Spent the day in the recreation area again and swam in the wonderfully cool waters of Devoe lake. Sighted 15-20 new odonata species and also crept up to within a few feet of a Veery- I crouched closeby watching him sing his 'bird in the bottle' call, one of my most favorite birdsongs.

July 11: While searching along our favorite butterfly trail today, I came across a pair of nesting Mourning Warblers. The male was absolutely stunning in his bright plumage.

Many bird sightings and good number of butterflies and dragonflies near the Rifle River, but the biting deerflies made it almost unbearable to be out long.

July 12: My fellow nature enthusiast/friend Louise sent me two gorgeous cocoons to raise today- a Luna moth cocoon and a Polyphemus Moth cocoon. I've placed them in my mesh butterfly enclosure and they should emerge anywhere from July 15 through the 22nd. I released 4 Lunas last year but they were deformed, so I'm really excited to see how these two progress.

We spent the better part of the day out on an island in Devoe Lake. Did a bit of snorkeling, and enjoyed the privacy of being completely surrounded by water. The small island held quite a few species of odonata and flora, including spreading dogbane, black-eyed susans and swamp milkweed. Song Sparrows sang sweetly from the cedars and a Belted Kingfisher perched nearby on a dead snag while we explored the beach area. We found a large male bluegill guarding a very large nest. If another fish ventured too closely to this nest, it was either chased off or eaten.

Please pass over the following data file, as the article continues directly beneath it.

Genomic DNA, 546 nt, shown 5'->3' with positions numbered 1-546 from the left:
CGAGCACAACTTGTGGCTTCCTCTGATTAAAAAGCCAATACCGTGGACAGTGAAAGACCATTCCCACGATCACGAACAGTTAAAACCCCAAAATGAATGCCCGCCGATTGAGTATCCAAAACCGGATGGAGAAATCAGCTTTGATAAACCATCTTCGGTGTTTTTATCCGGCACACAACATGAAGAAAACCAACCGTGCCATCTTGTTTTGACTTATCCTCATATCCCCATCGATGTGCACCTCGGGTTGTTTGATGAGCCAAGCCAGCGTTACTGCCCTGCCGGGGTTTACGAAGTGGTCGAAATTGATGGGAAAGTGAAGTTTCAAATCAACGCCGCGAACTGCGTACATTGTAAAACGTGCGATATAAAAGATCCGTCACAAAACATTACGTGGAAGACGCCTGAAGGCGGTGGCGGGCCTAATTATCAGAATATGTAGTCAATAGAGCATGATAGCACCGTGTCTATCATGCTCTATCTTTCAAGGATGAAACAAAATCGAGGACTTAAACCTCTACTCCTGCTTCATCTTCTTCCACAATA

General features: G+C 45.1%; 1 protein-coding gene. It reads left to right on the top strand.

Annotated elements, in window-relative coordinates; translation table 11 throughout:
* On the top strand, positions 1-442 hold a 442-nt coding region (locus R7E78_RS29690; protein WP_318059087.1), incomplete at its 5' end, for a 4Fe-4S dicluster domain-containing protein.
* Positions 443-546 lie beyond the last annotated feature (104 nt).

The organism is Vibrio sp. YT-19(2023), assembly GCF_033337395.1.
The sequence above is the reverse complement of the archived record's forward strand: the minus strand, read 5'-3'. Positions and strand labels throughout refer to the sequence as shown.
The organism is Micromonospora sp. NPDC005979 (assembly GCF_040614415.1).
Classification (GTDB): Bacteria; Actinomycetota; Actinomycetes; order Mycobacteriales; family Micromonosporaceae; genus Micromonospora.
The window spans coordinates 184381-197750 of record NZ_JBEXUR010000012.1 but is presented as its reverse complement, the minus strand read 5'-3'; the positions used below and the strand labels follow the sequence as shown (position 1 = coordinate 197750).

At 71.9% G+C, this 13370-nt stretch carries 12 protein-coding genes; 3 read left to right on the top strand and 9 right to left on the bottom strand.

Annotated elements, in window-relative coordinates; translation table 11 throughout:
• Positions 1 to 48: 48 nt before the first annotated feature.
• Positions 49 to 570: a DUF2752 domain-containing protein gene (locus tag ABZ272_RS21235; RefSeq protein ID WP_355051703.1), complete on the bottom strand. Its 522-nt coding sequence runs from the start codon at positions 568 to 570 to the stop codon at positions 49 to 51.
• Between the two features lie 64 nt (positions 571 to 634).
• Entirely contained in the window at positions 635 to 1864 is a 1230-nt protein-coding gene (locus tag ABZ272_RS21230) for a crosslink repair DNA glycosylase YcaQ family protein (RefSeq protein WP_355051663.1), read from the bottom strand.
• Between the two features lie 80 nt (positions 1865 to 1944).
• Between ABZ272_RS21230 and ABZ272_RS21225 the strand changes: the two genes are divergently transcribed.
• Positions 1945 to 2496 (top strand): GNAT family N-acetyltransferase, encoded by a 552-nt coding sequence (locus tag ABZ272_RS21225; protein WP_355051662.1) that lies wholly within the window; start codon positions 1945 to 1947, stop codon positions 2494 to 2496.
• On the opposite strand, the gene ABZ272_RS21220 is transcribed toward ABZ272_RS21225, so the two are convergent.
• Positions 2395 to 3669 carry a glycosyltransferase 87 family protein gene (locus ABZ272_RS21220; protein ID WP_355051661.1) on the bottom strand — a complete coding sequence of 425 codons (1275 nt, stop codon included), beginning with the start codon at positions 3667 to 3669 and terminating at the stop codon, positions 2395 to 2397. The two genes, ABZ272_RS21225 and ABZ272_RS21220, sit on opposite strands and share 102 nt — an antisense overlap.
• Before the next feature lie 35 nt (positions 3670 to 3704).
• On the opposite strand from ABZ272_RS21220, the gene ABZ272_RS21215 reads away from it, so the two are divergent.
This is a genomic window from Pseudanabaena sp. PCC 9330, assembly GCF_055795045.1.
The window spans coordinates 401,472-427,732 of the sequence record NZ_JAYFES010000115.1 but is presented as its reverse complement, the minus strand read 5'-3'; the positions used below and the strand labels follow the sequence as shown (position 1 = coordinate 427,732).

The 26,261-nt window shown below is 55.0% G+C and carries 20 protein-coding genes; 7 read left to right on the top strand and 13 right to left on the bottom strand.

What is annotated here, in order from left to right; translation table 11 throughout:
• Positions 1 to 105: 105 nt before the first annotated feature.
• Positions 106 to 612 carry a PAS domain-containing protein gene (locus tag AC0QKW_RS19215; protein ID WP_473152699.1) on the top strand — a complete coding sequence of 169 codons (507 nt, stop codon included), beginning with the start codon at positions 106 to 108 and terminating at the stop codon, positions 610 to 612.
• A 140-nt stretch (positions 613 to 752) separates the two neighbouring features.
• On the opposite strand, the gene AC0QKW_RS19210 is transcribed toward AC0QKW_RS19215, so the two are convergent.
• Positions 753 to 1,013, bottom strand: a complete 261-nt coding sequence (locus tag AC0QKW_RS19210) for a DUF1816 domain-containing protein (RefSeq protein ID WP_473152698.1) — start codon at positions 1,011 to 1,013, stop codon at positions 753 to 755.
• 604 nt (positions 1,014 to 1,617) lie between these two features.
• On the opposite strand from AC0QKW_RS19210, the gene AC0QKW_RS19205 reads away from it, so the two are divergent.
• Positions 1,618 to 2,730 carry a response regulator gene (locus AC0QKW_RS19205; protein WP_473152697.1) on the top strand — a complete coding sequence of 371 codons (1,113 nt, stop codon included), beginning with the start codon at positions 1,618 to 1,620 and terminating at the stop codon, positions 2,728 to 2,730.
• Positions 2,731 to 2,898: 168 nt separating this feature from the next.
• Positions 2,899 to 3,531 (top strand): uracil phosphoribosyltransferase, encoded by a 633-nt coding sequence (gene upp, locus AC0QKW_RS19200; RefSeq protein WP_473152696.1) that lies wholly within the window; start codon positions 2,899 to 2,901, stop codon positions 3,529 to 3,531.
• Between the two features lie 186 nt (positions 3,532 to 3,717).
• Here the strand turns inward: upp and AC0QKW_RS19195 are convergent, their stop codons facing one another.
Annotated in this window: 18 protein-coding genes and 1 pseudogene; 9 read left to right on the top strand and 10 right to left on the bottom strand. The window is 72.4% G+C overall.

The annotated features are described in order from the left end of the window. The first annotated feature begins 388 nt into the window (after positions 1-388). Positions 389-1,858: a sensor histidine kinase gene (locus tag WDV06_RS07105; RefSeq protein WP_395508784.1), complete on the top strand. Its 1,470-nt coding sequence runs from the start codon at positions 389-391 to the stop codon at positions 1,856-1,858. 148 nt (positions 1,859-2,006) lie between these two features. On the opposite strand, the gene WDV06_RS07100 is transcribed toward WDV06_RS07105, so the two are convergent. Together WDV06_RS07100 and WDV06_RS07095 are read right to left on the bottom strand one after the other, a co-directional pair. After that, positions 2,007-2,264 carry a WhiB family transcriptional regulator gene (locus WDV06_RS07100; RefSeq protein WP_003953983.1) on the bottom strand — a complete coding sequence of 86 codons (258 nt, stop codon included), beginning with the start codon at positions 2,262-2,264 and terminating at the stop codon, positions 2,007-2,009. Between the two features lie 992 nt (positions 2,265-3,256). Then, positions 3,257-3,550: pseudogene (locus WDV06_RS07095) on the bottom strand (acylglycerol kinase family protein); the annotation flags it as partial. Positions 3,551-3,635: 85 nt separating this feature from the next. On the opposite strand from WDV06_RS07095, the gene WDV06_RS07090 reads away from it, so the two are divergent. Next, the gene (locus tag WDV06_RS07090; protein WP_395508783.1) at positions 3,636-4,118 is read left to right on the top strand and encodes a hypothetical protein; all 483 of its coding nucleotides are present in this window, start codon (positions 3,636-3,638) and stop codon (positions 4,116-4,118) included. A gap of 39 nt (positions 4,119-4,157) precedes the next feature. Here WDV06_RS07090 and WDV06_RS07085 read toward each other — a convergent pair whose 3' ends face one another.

July 13: After doing some snorkeling on Loon Lake in Oscoda Co, we ventured into the thick decidious forest that borders the lake. The definite highlight of this day was hearing the beautiful call of a Whip-poor-will echoing through the forest area. The trees along the shoreline were alive with many juvenile birds including a flock of Cedar Waxwings that were feeding on pine nuts. Eastern Kingbirds were numerous.